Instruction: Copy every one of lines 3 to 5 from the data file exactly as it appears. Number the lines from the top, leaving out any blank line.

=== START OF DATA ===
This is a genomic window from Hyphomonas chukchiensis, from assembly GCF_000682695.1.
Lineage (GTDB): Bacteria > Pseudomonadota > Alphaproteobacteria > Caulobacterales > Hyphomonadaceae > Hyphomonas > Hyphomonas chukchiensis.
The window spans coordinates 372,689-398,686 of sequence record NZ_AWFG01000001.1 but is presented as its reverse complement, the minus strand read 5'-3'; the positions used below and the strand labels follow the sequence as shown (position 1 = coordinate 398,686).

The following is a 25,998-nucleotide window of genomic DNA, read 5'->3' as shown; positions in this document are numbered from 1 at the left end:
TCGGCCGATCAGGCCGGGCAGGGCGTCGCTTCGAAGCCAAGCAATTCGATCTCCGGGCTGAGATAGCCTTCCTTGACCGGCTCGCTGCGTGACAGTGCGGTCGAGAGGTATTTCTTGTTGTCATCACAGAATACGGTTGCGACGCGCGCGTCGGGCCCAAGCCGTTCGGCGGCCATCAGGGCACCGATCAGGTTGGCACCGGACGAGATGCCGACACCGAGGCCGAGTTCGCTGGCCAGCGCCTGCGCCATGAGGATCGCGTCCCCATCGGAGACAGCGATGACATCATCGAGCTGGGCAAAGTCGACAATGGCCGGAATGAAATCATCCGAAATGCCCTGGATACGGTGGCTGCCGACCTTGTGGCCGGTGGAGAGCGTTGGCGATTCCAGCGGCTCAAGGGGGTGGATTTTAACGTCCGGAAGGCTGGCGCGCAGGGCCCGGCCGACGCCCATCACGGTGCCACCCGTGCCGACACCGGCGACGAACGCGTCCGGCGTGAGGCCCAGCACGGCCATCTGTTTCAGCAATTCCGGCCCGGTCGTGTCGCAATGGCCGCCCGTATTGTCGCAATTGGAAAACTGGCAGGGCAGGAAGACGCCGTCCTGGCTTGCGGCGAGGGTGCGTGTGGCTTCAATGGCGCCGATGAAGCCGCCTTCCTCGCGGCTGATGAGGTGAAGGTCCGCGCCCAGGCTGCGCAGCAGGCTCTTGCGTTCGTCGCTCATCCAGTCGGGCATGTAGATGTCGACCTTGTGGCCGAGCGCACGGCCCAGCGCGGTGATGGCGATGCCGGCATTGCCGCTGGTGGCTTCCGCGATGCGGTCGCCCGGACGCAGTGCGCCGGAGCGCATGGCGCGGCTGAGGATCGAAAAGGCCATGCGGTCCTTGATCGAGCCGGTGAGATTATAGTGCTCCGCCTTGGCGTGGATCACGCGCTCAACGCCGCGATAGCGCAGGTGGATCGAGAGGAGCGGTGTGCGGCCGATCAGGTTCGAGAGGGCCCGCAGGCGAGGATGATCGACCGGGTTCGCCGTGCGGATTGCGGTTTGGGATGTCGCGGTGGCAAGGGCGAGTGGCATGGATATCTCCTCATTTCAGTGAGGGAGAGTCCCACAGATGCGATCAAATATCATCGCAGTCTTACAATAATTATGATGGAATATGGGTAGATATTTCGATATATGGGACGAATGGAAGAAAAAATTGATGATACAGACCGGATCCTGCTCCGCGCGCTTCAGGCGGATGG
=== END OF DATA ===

The window spans coordinates 372,689-398,686 of sequence record NZ_AWFG01000001.1 but is presented as its reverse complement, the minus strand read 5'-3'; the positions used below and the strand labels follow the sequence as shown (position 1 = coordinate 398,686).

The following is a 25,998-nucleotide window of genomic DNA, read 5'->3' as shown; positions in this document are numbered from 1 at the left end:
TCGGCCGATCAGGCCGGGCAGGGCGTCGCTTCGAAGCCAAGCAATTCGATCTCCGGGCTGAGATAGCCTTCCTTGACCGGCTCGCTGCGTGACAGTGCGGTCGAGAGGTATTTCTTGTTGTCATCACAGAATACGGTTGCGACGCGCGCGTCGGGCCCAAGCCGTTCGGCGGCCATCAGGGCACCGATCAGGTTGGCACCGGACGAGATGCCGACACCGAGGCCGAGTTCGCTGGCCAGCGCCTGCGCCATGAGGATCGCGTCCCCATCGGAGACAGCGATGACATCATCGAGCTGGGCAAAGTCGACAATGGCCGGAATGAAATCATCCGAAATGCCCTGGATACGGTGGCTGCCGACCTTGTGGCCGGTGGAGAGCGTTGGCGATTCCAGCGGCTCAAGGGGGTGGATTTTAACGTCCGGAAGGCTGGCGCGCAGGGCCCGGCCGACGCCCATCACGGTGCCACCCGTGCCGACACCGGCGACGAACGCGTCCGGCGTGAGGCCCAGCACGGCCATCTGTTTCAGCAATTCCGGCCCGGTCGTGTCGCAATGGCCGCCCGTATTGTCGCAATTGGAAAACTGGCAGGGCAGGAAGACGCCGTCCTGGCTTGCGGCGAGGGTGCGTGTGGCTTCAATGGCGCCGATGAAGCCGCCTTCCTCGCGGCTGATGAGGTGAAGGTCCGCGCCCAGGCTGCGCAGCAGGCTCTTGCGTTCGTCGCTCATCCAGTCGGGCATGTAGATGTCGACCTTGTGGCCGAGCGCACGGCCCAGCGCGGTGATGGCGATGCCGGCATTGCCGCTGGTGGCTTCCGCGATGCGGTCGCCCGGACGCAGTGCGCCGGAGCGCATGGCGCGGCTGAGGATCGAAAAGGCCATGCGGTCCTTGATCGAGCCGGTGAGATTATAGTGCTCCGCCTTGGCGTGGATCACGCGCTCAACGCCGCGATAGCGCAGGTGGATCGAGAGGAGCGGTGTGCGGCCGATCAGGTTCGAGAGGGCCCGCAGGCGAGGATGATCGACCGGGTTCGCCGTGCGGATTGCGGTTTGGGATGTCGCGGTGGCAAGGGCGAGTGGCATGGATATCTCCTCATTTCAGTGAGGGAGAGTCCCACAGATGCGATCAAATATCATCGCAGTCTTACAATAATTATGATGGAATATGGGTAGATATTTCGATATATGGGACGAATGGAAGAAAAAATTGATGATACAGACCGGATCCTGCTCCGCGCGCTTCAGGCGGATGG